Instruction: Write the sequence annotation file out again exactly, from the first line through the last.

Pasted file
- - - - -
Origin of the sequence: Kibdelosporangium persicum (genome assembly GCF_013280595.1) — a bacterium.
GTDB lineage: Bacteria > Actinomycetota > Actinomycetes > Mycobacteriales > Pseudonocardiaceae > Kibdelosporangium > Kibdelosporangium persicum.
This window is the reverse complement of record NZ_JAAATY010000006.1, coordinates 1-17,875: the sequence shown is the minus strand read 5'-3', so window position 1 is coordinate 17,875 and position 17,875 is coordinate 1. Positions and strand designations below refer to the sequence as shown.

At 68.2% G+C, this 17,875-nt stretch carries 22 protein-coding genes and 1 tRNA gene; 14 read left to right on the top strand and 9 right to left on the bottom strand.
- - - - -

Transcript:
Origin of the sequence: Kibdelosporangium persicum (genome assembly GCF_013280595.1) — a bacterium.
GTDB lineage: Bacteria > Actinomycetota > Actinomycetes > Mycobacteriales > Pseudonocardiaceae > Kibdelosporangium > Kibdelosporangium persicum.
This window is the reverse complement of record NZ_JAAATY010000006.1, coordinates 1-17,875: the sequence shown is the minus strand read 5'-3', so window position 1 is coordinate 17,875 and position 17,875 is coordinate 1. Positions and strand designations below refer to the sequence as shown.

At 68.2% G+C, this 17,875-nt stretch carries 22 protein-coding genes and 1 tRNA gene; 14 read left to right on the top strand and 9 right to left on the bottom strand.